Is This Normal? ‘I Don’t Like to Eat in Front of Other People’
The greater the negativity one associates with experiences of communal dining, the more stressful the experience can become.
In this series, we dig into our strange phobias, fixations, and neuroses, and ask ourselves — Is This Normal?
I find it incredibly stressful to eat large meals around people. Chips or most conventional starters are exceptions though — as long as the latter doesn’t contain bones, and is easy to eat with just forks or toothpicks. In fact, lately, I’ve started avoiding putting myself through the stress of eating around people, and I stick to finger food — leading to conflicts with people who, for some strange reason probably spawned by social norms, refuse to respect the boundary I set and insist on having me include a large meal for myself in the dinner order. Little do they understand that I find it so stressful to do that, that before I go out to meet people, I prepare small meals that I can simply heat up and have once I’m back. I’m aware by now that I’m never going to eat to my fill around people, and don’t want to go to bed on an almost-empty stomach.
I understand it’s definitely not conventional, but is it “normal”? Well, given that we’re all wired differently, are molded by diverse life experiences, and live with distinct health conditions, one person’s “normal” might not agree with another’s.
For starters (no pun intended), food-shaming can make people self-conscious about eating around others. Statements like — “I cannot believe you’re going to eat all of that by yourself;” “How can you be hungry already? I just saw you eat;” “I’m guessing you don’t know just how much weight those cookies will make you put on;” “Wow, you eat really little;” “I don’t care, you have to eat another parantha, people your age shouldn’t be eating so less;” “I cannot believe someone can eat so slowly” — may lead people to feel guilty about eating too much, preventing them from enjoying their food, or force them to overeat under pressure. The greater the negativity one associates with experiences of communal dining, the more stressful the experience can become.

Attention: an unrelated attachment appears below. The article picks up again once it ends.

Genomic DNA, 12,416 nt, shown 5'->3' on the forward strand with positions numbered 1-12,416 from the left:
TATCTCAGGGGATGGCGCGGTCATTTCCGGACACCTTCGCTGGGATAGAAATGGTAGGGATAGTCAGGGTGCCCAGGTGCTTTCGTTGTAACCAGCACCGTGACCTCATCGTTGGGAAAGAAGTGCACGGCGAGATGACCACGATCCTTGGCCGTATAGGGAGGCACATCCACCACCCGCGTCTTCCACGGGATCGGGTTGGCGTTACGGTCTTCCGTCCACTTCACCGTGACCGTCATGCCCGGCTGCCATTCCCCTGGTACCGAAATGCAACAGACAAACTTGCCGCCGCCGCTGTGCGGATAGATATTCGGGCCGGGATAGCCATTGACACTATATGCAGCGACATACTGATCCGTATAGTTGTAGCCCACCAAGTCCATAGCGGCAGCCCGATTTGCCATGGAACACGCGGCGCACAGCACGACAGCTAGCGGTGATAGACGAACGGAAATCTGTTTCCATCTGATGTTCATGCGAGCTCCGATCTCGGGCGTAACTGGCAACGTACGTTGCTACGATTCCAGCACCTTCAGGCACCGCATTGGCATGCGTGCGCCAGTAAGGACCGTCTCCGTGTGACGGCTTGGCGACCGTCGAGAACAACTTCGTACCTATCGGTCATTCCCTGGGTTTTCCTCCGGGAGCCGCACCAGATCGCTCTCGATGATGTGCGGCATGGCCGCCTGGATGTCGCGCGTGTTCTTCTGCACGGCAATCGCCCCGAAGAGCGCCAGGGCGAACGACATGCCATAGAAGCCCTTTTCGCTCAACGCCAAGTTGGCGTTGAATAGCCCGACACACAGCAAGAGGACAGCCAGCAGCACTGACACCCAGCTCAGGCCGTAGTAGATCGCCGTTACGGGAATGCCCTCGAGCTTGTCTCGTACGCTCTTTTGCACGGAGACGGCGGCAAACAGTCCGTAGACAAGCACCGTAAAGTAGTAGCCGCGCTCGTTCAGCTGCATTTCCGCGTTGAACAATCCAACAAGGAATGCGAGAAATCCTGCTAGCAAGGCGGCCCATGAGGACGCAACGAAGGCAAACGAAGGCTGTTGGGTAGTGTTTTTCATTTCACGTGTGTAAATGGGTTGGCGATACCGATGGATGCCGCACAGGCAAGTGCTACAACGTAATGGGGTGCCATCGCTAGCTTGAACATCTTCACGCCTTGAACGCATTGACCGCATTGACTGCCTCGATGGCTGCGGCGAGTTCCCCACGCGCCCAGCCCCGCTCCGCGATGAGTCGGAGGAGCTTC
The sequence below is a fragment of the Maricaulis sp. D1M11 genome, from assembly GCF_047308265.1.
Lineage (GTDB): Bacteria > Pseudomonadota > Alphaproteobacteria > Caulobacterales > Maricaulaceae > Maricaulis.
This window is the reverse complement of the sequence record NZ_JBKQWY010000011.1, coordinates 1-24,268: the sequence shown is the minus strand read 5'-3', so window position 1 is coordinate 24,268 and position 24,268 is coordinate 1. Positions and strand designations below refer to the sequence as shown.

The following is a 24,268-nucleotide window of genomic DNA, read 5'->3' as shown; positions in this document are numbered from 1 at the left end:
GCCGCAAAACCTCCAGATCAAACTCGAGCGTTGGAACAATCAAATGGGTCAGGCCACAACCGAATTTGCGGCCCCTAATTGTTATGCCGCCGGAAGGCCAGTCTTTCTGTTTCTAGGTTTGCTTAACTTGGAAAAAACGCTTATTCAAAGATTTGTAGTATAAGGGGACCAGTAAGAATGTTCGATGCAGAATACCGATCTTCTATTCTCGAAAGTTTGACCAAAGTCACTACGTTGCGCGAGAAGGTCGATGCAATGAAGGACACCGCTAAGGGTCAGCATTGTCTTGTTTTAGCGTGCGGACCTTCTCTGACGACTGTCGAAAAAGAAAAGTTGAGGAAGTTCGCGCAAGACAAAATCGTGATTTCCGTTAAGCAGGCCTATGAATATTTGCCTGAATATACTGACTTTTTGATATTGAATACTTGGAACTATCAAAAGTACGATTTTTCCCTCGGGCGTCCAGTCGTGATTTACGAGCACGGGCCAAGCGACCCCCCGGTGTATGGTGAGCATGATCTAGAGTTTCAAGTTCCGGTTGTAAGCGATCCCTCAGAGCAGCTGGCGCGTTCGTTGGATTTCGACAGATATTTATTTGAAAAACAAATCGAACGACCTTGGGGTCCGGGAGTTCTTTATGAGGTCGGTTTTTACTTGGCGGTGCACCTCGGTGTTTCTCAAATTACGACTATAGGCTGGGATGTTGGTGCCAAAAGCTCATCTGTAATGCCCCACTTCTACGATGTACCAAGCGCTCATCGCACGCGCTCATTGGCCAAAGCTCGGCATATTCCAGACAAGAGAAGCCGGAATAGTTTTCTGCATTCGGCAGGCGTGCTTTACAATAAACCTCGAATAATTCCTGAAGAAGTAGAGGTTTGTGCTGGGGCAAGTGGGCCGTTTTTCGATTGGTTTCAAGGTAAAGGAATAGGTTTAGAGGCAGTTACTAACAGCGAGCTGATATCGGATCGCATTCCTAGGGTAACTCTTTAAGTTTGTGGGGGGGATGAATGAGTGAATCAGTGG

“[W]hen she asked me if I wanted seconds, I accepted… until she called me ‘a little gannet’ as she was heaping it on my plate, and the entire table laughed at me,” Lisa Bowman wrote in Metro. “From that moment on, I barely touched my food at their house as I was so embarrassed.”
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Of course, for those living with eating disorders or body image issues, such statements can be triggering. But given that we can’t truly be aware of who’s struggling with what behind closed doors, perhaps, it’s always more considerate to avoid making unwarranted comments on people’s food habits. “The fact that a person [currently has] or is recovering from an eating disorder is completely irrelevant. It’s rude for somebody to… comment on what somebody else is eating,” a Quora user wrote, adding, “I would point out that I am responsible for my food choices and the consequences of those choices. Their input is unwelcome.”
However, negative comments around eating habits aren’t just limited to the quantity of food one is eating. Social conventions around dining can pose challenges for people like me. As an autistic person, I struggle with proprioception — defined as the “perception or awareness of the position and movement of the body.” As a result, not only do I struggle to use chopsticks, or even knives and forks together, but I often end up causing my food to ricochet off my plate, drop my cutlery, or simply, struggle to eat things like chop suey or khao suey without spilling it everywhere.